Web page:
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Cary Street Partners’ Tom Tullidge, quoted in banking M&A and Xenith Bankshares article

From: SNL Financial
In Richmond, Va., Xenith Bankshares has appetite for ‘bite-size’ deals

After completing a common stock offering in April, Richmond, Va.-based Xenith Bankshares Inc. ($264.5 million) is open to “bite-size” deals, President and CEO T. Gaylon Layfield III told SNL.

At the time Xenith filed for its offering, the company said it intended to contribute a substantial amount of the net proceeds from the offering to unit Xenith Bank, potentially to be used for acquisitions.

As previously reported, Tom Tullidge Jr., a managing director at Cary Street Partners LLC, singled out Xenith as one of several potential acquirers in Virginia. “They didn’t necessarily need capital for their existing operations. They had plenty of capital. But they were looking to build their war chest,” Tullidge told SNL.

During an interview with SNL, Layfield confirmed Xenith’s intentions, saying part of the motivation for the capital raise was to give the company “dry powder” for M&A opportunities.

“The real motivation for that capital raise was to support ongoing organic growth. At the same time, we did say and continue to say that we are aware of circumstances in the market and we are always looking to see whether there might be some opportunities that we might want to take advantage of from a consolidation standpoint,” Layfield said.

Such dry powder would likely be deployed through traditional M&A. “In Virginia, there just aren’t going to be very many FDIC-assisted transactions, thankfully,” Layfield said, noting that Virginia banks are in good shape relative to other states. “While we may have two or three, I don’t anticipate there will be a lot of those.”

Worsening regulatory burdens will provide ample motivation for a wave of consolidation in the state, and Xenith “certainly would consider” whole-bank acquisitions, Layfield said. “Our strategy is much more middle-market business focused than it would be a general mass-market focus. As a result of that, to find the right whole-bank acquisition for us, we have to be fairly selective if it’s going to fit from a strategic standpoint,” he said.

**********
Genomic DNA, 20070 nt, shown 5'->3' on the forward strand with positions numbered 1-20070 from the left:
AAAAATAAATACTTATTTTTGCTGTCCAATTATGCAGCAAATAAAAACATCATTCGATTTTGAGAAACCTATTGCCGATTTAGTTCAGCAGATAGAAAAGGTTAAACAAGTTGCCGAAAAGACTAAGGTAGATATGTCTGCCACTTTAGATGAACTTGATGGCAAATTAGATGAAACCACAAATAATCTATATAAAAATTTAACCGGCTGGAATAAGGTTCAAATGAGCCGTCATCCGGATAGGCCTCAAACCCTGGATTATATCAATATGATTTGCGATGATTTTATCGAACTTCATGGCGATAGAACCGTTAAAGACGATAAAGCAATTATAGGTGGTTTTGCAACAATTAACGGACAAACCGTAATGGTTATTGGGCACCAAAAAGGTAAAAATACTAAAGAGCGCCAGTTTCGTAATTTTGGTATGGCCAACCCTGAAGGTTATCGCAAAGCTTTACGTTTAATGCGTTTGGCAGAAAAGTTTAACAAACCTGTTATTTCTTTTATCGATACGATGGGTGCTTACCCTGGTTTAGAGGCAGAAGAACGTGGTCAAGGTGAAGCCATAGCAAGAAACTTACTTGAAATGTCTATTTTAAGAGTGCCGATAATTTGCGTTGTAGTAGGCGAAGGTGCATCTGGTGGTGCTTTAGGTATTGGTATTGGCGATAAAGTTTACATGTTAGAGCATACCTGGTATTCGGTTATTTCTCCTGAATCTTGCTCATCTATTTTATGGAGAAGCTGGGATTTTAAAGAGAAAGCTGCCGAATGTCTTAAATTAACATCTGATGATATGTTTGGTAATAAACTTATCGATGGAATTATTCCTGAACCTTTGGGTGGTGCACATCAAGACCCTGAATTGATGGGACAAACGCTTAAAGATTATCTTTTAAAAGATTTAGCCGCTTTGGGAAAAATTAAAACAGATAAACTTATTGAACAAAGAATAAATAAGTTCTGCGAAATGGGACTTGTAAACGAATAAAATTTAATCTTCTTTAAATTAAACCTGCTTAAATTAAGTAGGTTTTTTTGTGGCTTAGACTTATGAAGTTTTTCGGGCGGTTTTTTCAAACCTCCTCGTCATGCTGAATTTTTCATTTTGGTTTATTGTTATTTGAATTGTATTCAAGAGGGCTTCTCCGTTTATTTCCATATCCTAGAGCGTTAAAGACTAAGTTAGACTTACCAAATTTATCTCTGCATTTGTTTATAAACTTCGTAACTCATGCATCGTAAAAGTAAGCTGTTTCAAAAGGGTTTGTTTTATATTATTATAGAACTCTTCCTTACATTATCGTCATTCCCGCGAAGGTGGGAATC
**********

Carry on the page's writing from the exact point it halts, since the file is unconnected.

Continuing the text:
Xenith is most interested in the Northern Virginia, Hampton Roads and Richmond markets, where Layfield said it is unlikely that there will be many franchises that fit the company’s acquisition strategy. “There might be a handful,” he said.

Layfield seemed more optimistic about the potential to do selected branch acquisitions, as banks reconfigure their balance sheets and the markets in which they participate. “We are more inclined to try and hit singles and doubles than we are to hit home runs. I think something that’s of reasonably modest size and bite-size pieces would be more our appetite than some really big transaction,” he said.

Another potential player in the Richmond market is Glen Allen, Va.-based Corp. Somewhat more of a heavyweight at $1.25 billion in assets; all eight of the newly converted thrift’s branches are located in the Richmond metropolitan statistical area.

Richard Wheeler Jr., chairman, president and CEO of Franklin Financial and unit Franklin Federal Savings Bank, told SNL that he was not prepared to discuss the company’s plans beyond what is laid out in the company’s prospectus.

Franklin Financial said in a prospectus filed in February that it intends to actively pursue expansion opportunities in areas in or adjacent to its existing market. “We will look to be opportunistic to expand primarily through the acquisition of community banking institutions in our market area, including through FDIC-assisted transactions, and believe additional capital will better position us to take advantage of those opportunities,” the filing stated.

While Franklin Financial and Xenith are looking to expand, Richmond-based Virginia Business Bank ($95.8 million) is seeking to downsize.

As previously reported, Virginia Business Bank is doing its utmost to cut costs while it actively seeks to sell the bank, either in pieces or as a whole.

Xenith’s Layfield declined to comment on Virginia Business Bank.

Virginia Business Bank did not return calls requesting comment. But as Chairman Mark Hourigan told Richmond BizSense at the beginning of May, the bank is engaged in “a nonstop effort” to find the right partner and the right situation.

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